An Integrated Ecosystem Assessment (IEA) is a scientifically-based synthesis and analysis of existing information on relevant physical, chemical, ecological and human processes in relation to specified societal goals and ecosystem management objectives. An IEA examines the causes and consequences of the current status of an ecosystem, provides a forecast without any changes to current management of the system, examines alternative actions that might be considered to achieve or maintain ecosystem health, estimates the costs and benefits of each alternative, and identifies research priorities. This 90 minute workshop will focus on the purpose, design, and use of IEAs, including presentations of IEA methods such as the Integrated Assessment and Ecosystem Management Protocol and completed IEAs that reach conclusions about the health of coastal and aquatic ecosystems, followed by a panel discussion that examines the utility of IEAs and lessons learned by managers responsible for achieving healthy ecosystems. The goal of the workshop is to familiarize participants with the process, use, and implementation of IEAs.

Advancing Expert Judgment of Ecosystem Health for Science-Informed Ocean Management Decisions
Convener: Erin Meyer (erin.meyer@calost.org, California Ocean Science Trust) and Ryan Meyer (ryan.meyer@calost.org, California Ocean Science Trust)
(3:30 – 5:00 pm)

Expert judgment, in which a diverse group of experts is asked to consider a broad range of scientific data and results and to provide a synthetic assessment, is increasingly being used to inform a variety of ocean resource management decisions. Despite different motivations for using expert judgment, there are common themes and approaches in how expert judgment is used. Taken together, these form the basis for an emerging body of practice that can increase the legitimacy of expert judgment processes. This 90 minute workshop will include discussion between scientists, managers and decision-makers exploring the ways in which expert judgment is used in a variety of arenas and how the results of these judgments have been taken up and used to inform management decisions. The goal of this workshop is to formulate best practices for gathering expert judgment and how to utilize it in a variety of settings.

Creating Mutually Beneficial Links Between Citizen Science and Ocean and Coastal Resource Management
Conveners: Ryan Meyer (ryan.meyer@calost.org, California Ocean Science Trust), Aaron McGregor (aaron.mcgregor@calost.org, California Ocean Science Trust) and Amy Freitag (amy.freitag@calost.org, California Ocean Science Trust)
(1:30 – 3:00 pm)

Citizen science, also referred to as public participation in scientific research, has many potential benefits. It may involve local communities in rewarding, educational activities, and promote stewardship of natural resources. It can tap knowledge and capacity in areas and at scales beyond the traditional confines of academic science. And it has the potential to inform long-term monitoring and adaptive management of natural resources. This 90 minute workshop will include discussion amongst researchers and practitioners on the different goals of citizen science with particular focus on informing coastal and ocean management decisions, and the challenges this brings. The goal of this workshop is to formulate different models for organizing and sustaining citizen science.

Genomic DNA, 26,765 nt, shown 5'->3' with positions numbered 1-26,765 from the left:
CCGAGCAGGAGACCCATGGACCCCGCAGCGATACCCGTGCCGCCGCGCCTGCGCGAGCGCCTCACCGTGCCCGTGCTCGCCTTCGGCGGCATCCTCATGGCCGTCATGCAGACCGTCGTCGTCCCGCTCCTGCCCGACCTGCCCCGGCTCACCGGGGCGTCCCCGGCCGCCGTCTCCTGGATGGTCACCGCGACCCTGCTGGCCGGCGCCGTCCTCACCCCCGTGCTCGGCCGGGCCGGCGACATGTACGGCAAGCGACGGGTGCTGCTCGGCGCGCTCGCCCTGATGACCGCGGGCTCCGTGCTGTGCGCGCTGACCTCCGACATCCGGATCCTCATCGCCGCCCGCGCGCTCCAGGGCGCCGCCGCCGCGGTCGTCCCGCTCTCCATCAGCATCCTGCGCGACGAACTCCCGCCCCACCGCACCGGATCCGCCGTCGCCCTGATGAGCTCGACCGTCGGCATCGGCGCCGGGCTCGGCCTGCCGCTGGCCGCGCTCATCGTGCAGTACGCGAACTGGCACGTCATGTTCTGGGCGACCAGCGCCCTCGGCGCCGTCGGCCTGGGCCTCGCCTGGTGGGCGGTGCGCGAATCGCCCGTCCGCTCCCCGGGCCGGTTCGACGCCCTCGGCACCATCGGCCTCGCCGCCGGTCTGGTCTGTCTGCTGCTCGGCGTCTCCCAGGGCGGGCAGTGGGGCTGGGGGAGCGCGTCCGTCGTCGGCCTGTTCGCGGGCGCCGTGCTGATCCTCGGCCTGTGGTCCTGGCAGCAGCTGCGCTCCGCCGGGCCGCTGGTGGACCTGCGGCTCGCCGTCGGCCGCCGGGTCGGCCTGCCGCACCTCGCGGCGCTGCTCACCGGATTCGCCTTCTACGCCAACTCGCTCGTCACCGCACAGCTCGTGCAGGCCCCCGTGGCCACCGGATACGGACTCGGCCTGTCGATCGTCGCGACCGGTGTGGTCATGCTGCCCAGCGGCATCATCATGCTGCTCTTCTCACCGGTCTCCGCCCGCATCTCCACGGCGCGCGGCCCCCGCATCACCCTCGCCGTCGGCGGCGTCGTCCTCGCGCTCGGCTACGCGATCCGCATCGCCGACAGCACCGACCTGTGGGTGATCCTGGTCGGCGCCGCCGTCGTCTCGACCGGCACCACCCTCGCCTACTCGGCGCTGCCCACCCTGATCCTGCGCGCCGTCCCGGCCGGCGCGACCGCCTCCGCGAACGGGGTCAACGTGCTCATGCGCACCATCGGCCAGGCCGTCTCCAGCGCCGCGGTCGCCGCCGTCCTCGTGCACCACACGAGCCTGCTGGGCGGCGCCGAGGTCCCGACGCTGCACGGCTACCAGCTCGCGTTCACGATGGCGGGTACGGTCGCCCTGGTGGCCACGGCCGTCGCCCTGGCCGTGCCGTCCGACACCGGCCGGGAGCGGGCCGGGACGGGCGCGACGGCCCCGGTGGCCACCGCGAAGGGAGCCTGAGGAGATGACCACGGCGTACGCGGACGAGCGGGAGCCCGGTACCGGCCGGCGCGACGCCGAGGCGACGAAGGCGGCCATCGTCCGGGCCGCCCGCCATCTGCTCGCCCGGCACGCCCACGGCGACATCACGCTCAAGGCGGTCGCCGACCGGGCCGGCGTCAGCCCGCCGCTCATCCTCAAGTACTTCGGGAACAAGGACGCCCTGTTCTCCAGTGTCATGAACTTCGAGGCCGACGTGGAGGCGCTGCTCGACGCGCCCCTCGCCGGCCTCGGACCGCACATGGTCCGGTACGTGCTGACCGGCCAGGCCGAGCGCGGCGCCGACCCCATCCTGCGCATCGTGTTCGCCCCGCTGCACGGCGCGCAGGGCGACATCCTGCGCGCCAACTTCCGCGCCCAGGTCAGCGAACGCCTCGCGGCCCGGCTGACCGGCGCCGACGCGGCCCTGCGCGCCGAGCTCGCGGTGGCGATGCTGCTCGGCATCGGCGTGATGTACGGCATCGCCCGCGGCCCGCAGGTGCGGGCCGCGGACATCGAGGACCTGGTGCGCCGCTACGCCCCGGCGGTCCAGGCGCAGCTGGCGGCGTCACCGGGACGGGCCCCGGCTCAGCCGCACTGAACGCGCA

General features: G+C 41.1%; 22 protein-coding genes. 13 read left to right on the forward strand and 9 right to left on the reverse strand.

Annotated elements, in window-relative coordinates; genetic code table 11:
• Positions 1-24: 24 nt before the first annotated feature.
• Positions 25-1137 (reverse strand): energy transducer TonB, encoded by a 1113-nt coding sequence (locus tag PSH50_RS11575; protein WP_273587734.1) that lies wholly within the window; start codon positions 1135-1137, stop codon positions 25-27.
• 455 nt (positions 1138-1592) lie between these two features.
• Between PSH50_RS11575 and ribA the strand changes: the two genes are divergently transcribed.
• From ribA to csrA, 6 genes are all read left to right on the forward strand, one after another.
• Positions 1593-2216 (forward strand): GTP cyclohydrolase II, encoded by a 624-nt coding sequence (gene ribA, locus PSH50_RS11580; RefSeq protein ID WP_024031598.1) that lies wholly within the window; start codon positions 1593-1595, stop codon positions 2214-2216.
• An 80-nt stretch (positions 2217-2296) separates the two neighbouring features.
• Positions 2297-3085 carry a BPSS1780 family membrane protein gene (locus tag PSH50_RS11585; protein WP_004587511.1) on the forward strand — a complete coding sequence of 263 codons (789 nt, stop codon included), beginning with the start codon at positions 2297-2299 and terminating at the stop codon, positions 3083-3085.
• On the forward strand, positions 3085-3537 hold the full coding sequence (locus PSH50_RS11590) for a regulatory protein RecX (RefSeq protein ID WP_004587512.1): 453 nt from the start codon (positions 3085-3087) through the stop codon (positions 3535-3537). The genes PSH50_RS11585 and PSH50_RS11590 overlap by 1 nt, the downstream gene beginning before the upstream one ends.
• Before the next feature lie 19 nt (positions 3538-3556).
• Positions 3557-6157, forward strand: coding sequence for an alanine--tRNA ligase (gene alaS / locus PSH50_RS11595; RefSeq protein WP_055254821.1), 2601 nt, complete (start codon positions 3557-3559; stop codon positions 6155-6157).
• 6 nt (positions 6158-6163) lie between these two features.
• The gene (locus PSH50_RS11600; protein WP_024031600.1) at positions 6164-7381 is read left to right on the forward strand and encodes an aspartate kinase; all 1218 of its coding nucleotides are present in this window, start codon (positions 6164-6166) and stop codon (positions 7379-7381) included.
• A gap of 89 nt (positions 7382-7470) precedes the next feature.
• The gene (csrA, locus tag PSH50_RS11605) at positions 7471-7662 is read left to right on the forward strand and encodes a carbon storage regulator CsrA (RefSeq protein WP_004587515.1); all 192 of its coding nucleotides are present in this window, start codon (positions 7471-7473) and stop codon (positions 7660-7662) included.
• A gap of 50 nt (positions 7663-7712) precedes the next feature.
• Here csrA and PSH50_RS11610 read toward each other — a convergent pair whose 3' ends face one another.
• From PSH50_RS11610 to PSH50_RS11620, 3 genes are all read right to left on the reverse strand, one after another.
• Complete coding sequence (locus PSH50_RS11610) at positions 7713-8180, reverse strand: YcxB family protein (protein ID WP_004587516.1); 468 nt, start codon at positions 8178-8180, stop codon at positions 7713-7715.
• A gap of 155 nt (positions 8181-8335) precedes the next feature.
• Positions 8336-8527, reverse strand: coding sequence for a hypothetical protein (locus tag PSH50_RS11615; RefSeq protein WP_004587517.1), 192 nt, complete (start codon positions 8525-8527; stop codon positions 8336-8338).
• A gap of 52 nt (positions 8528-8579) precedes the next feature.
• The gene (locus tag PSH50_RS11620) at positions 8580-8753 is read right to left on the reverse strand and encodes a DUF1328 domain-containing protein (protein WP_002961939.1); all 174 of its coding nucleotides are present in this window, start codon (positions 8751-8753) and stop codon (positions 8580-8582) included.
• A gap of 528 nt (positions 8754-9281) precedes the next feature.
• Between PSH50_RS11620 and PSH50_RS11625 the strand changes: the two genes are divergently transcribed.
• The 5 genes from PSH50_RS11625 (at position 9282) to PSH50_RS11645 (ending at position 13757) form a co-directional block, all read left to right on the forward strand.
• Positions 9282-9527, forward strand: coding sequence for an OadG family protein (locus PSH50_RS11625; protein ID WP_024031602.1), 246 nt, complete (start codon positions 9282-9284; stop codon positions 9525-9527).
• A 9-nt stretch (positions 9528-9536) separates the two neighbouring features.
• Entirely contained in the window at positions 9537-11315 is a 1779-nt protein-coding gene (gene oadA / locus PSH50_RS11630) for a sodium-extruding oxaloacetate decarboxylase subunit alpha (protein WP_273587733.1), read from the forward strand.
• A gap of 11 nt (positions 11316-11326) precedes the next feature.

Linking Knowledge with Action: Empirical Evidence of What Works and What Doesn’t
Convener: Kalle Matso (kmatso@wildcats.unh.edu, NERRS Science Collaborative)
(1:30 – 3:00 pm)

The actions science funders, practitioners, policy makers and decision makers take to better connect estuarine ecosystem knowledge with productive action is critical in addressing pressing environmental issues. This 90 minute workshop will include short presentations based on actual case studies from various actors in the knowledge to action arena (e.g., funders, scientists, boundary spanners, managers) and facilitated discussion. The goal of this workshop is to create the following workshop products, which are designed to be arrayed in a Structured Decision Making—a common collaborative framework—matrix: 1) knowledge to action objectives; 2) indicators of successful linking of knowledge and action; 3) interventions; and 4) high-priority questions to fill information gaps.

A Short Tutorial on Scientific Writing: How to Optimize Chances for Success in Publishing a Paper in Estuaries and Coasts
Conveners: James Cloern (jecloern@usgs.gov, U.S. Geological Survey), Iris Anderson (iris@vims.edu, Virginia Institute of Marine Science), and Wayne Gardner (wayne.gardner@utexas.edu, University of Texas)